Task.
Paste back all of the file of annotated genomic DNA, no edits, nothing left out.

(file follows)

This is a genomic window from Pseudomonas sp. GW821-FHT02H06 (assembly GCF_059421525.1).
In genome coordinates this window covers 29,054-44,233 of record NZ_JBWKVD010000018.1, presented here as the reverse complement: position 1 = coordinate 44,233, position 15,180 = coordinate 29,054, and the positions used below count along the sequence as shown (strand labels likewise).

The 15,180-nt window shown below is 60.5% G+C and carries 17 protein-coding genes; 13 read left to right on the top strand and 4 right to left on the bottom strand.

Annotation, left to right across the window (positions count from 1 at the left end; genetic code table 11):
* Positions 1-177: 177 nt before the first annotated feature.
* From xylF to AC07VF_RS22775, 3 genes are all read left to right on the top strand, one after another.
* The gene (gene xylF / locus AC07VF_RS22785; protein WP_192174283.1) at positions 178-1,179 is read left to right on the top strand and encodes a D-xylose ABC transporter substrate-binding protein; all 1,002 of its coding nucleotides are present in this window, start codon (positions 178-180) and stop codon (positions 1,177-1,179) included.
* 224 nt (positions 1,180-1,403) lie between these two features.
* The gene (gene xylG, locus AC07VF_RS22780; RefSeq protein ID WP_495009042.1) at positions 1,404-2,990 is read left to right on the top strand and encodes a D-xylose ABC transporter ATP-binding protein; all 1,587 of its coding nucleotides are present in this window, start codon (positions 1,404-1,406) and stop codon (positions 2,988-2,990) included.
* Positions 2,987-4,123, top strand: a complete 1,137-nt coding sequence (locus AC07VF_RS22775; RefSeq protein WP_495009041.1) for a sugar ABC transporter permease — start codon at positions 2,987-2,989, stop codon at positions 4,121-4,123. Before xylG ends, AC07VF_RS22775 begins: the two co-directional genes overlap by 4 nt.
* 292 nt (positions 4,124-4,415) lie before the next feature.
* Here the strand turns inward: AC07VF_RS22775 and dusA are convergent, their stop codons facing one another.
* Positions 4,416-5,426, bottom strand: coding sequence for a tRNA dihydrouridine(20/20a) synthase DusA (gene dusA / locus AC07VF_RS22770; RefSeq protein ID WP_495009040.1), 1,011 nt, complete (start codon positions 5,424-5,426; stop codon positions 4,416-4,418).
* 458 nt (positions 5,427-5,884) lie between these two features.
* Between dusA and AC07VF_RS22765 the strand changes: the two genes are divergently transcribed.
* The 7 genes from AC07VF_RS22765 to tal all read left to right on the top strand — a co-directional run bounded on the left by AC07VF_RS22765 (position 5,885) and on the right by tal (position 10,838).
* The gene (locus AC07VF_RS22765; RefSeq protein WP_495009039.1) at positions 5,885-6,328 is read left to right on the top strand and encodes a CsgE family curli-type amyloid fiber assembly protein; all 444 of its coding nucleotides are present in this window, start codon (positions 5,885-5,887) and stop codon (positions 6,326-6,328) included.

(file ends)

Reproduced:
This is a genomic window from Pseudomonas sp. GW821-FHT02H06 (assembly GCF_059421525.1).
In genome coordinates this window covers 29,054-44,233 of record NZ_JBWKVD010000018.1, presented here as the reverse complement: position 1 = coordinate 44,233, position 15,180 = coordinate 29,054, and the positions used below count along the sequence as shown (strand labels likewise).

The 15,180-nt window shown below is 60.5% G+C and carries 17 protein-coding genes; 13 read left to right on the top strand and 4 right to left on the bottom strand.

Annotation, left to right across the window (positions count from 1 at the left end; genetic code table 11):
* Positions 1-177: 177 nt before the first annotated feature.
* From xylF to AC07VF_RS22775, 3 genes are all read left to right on the top strand, one after another.
* The gene (gene xylF / locus AC07VF_RS22785; protein WP_192174283.1) at positions 178-1,179 is read left to right on the top strand and encodes a D-xylose ABC transporter substrate-binding protein; all 1,002 of its coding nucleotides are present in this window, start codon (positions 178-180) and stop codon (positions 1,177-1,179) included.
* 224 nt (positions 1,180-1,403) lie between these two features.
* The gene (gene xylG, locus AC07VF_RS22780; RefSeq protein ID WP_495009042.1) at positions 1,404-2,990 is read left to right on the top strand and encodes a D-xylose ABC transporter ATP-binding protein; all 1,587 of its coding nucleotides are present in this window, start codon (positions 1,404-1,406) and stop codon (positions 2,988-2,990) included.
* Positions 2,987-4,123, top strand: a complete 1,137-nt coding sequence (locus AC07VF_RS22775; RefSeq protein WP_495009041.1) for a sugar ABC transporter permease — start codon at positions 2,987-2,989, stop codon at positions 4,121-4,123. Before xylG ends, AC07VF_RS22775 begins: the two co-directional genes overlap by 4 nt.
* 292 nt (positions 4,124-4,415) lie before the next feature.
* Here the strand turns inward: AC07VF_RS22775 and dusA are convergent, their stop codons facing one another.
* Positions 4,416-5,426, bottom strand: coding sequence for a tRNA dihydrouridine(20/20a) synthase DusA (gene dusA / locus AC07VF_RS22770; RefSeq protein ID WP_495009040.1), 1,011 nt, complete (start codon positions 5,424-5,426; stop codon positions 4,416-4,418).
* 458 nt (positions 5,427-5,884) lie between these two features.
* Between dusA and AC07VF_RS22765 the strand changes: the two genes are divergently transcribed.
* The 7 genes from AC07VF_RS22765 to tal all read left to right on the top strand — a co-directional run bounded on the left by AC07VF_RS22765 (position 5,885) and on the right by tal (position 10,838).
* The gene (locus AC07VF_RS22765; RefSeq protein WP_495009039.1) at positions 5,885-6,328 is read left to right on the top strand and encodes a CsgE family curli-type amyloid fiber assembly protein; all 444 of its coding nucleotides are present in this window, start codon (positions 5,885-5,887) and stop codon (positions 6,326-6,328) included.